Moving Targets

Quick updates on the writing and submitting fronts.

  1. I’d originally hoped to complete It Begins by January 15th. I’d begun it on November first. Writing had progressed to the point that I really thought I had a chance to finish it by the end of 2019. Now, though, I think it’s more realistic to believe that I’ll finish it by the end of January. Fingers crossed.
  2. More dismaying, I had a target of three hundred pages for the first draft. I’m on page 292, and I can see that it’ll be more than three hundred pages. I’m hopeful that I’ll finish it with less than three hundred fifty pages. I can then edit it down.
  3. I responded to the agents who requested more material on the last novel, April Showers 1921. After I finished editing it in October, I’d submitted it to agents. I’ve had some response but, knowing how long it is before one says yes or no, I decided to submit to more agents. I kicked it out to ten more. I have good feelings about several of the agents, but I tend to be an optimist.

Those are the main things. For background, the completion target of January 15th was simply a spur of the moment decision, a whim to provide focus, grab my attention, and stimulate my discipline. It seems to be working.

The page count was a more practical matter. I tend to write long books (or books that turn into a series of books). April Showers 1921 is six hundred pages and one hundred eighty thousand words. Incomplete States, the series that I completed at the end of 2018, is five novels and four hundred twenty-eight thousand words. I felt like I needed to write something smaller.

It was another excellent day of writing like crazy. Let me give credit to the muses; I couldn’t do it without them.

About the only detail that marred it was that I had to work at a counter in the coffee shop, sitting on a stool. I don’t like sitting on stools. Nothing personal against stools, but I can’t get comfortable on them. Due to that, I ended up standing for most of the writing session. Now my dogs are barking (an expression that I’ve always enjoyed).

Time to call it a day. One, there are other things to do. Two, the coffee cup is empty. Three, I’m very hungry.

One More Time

I was frothing with surprise and delight for a while today.

The morning’s email brought interest from three agents. They wanted to see more material from April Showers 1921, a surprise. I thought that all interest from the first round of submissions had died (accomplished in October, 2019). I was regrouping for another round of submissions.

I also thought how odd it was that these agent things happen in clumps. But then, I submit in clumps, and the agents describe similar processes and response times. It shouldn’t be a surprise when they respond in clumps.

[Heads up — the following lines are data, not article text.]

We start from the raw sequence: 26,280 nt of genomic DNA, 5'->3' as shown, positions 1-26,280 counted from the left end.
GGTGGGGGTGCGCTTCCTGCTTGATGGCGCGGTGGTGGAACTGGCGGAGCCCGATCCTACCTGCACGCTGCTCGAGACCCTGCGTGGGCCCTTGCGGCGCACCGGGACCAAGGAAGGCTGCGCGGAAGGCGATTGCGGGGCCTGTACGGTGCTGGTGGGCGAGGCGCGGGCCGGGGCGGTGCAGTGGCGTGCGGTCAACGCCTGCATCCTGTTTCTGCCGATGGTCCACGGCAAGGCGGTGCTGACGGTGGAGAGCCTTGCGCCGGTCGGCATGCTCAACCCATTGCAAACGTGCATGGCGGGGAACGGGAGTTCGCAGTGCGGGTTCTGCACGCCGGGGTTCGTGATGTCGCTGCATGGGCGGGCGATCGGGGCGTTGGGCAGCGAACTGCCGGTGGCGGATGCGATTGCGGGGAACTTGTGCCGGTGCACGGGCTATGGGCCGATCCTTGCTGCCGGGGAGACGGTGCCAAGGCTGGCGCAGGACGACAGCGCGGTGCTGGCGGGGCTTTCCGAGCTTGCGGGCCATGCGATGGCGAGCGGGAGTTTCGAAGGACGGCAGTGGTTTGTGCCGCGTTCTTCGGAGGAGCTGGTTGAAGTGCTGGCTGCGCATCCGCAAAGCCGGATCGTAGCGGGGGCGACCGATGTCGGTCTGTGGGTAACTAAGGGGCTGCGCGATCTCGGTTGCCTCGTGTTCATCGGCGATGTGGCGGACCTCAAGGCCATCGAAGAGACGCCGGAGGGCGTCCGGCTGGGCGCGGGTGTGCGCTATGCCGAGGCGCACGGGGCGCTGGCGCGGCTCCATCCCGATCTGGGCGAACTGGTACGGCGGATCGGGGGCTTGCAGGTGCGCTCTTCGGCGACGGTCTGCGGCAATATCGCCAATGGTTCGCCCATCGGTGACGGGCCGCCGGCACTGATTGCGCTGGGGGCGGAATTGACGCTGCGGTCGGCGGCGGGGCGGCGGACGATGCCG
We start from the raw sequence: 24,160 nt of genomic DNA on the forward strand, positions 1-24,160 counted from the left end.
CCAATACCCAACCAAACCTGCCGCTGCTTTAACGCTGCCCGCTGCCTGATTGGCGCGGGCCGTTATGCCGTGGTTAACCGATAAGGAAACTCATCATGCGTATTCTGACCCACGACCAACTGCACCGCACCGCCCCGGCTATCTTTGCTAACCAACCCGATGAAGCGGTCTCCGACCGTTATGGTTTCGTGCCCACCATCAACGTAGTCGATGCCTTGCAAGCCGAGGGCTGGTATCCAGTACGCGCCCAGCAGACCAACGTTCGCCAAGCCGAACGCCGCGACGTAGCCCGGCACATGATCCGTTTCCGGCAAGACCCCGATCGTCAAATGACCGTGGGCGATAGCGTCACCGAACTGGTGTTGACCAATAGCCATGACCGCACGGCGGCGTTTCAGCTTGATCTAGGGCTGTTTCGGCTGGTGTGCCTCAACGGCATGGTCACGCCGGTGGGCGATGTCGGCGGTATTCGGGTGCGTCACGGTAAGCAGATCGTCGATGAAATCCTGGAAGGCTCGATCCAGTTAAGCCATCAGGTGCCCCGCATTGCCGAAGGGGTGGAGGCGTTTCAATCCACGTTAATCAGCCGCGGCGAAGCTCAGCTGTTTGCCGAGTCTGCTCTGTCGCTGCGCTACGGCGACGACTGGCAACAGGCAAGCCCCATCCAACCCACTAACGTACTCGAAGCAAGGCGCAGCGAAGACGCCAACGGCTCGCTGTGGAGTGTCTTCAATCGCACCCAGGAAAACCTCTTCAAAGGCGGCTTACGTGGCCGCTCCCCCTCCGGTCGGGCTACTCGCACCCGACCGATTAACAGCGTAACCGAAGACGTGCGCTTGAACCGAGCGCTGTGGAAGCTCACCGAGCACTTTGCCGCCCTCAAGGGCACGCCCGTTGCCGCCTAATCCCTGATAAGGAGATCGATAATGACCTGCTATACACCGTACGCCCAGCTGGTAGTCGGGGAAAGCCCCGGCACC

What WAS a surprise was an agent expressing interest in Four on Kyrios, the first novel of the Incomplete States series (five books). I submitted to her in February, 2019, ten months ago.

(A pause to consider that I’d finished writing a five novel series last year (Incomplete States, 430,000 words), and then wrote a novel earlier this year (April Showers 1921, 180,000 words), and now I’m finishing a third book (To Begin, 73,000 words so far). And yes, that does please me. Plodding along at about five pages a day does start adding up. Especially when I remember that Incomplete States and all of its support documents (side stories, character, planet, and cultural histories, etc) added up to one million words.)

Although it’s exciting to receive the emails from the agents, after reflecting, I thought, well, I’ll do my writing session today, and then try to respond to these agents tonight. I wasn’t being contrary or sabotaging myself, but in thinking through where I was and who I am, I enjoy the writing process, I’m enjoying writing the current novel, and I have momentum. (The muses are being friendly and I don’t want to alienate them.) So, although my goal is to find publication for those previously written novels, writing the current novel entices me more.

It’s a curious sensation. Yeah, I seek publication beyond the self-publishing of the four novels that I’ve already done. The agent interest is validation, in one sense; someone is interested! In another sense, I shrug; I’ve always written for myself, creating mysteries and logic problems for me to solve, building and expanding worlds in my mind, and discovering characters who emerge as people to me.

I’m also a tinge jaded, reconciling myself, yeah, you’ve been shown interest by agents and editors before, and it’s come to naught. (Really, are you so cynical, Michael?)

Yes, I am. More than cynicism, in the course of writing novels and following a quest to be a better thinker, story-teller, and writer, I’ve fallen out of concern about what others think about my writing. I can argue that some of that is self-preservation (and perhaps a tincture of imposter syndrome). See, if I don’t get excited, then I’ll be less dejected if the agents decline my project. That’s the theory.

It’s also short-sighted; being in a bubble of my own thinking, reading, writing, and criticism means that I don’t receive feedback that could help me grow.

Yes, true.

So, being cynical, jaded, short-sighted, and dubious, writing, with all of its challenges and frustrations, is more immediately rewarding and satisfying. Solving these self-made issues generates a sweet dopamine infusion. Perhaps that’s the lesson — and warning — that I should really find in my response today: I’m a writing addict, looking for a quick fix.

Today’s news does want me to treat myself to a scone or muffin. Comfort food, I believe, to help cope; the potential for advancing also carries the angst and burden of failure. Have something to eat, right? It’s a humorous pattern.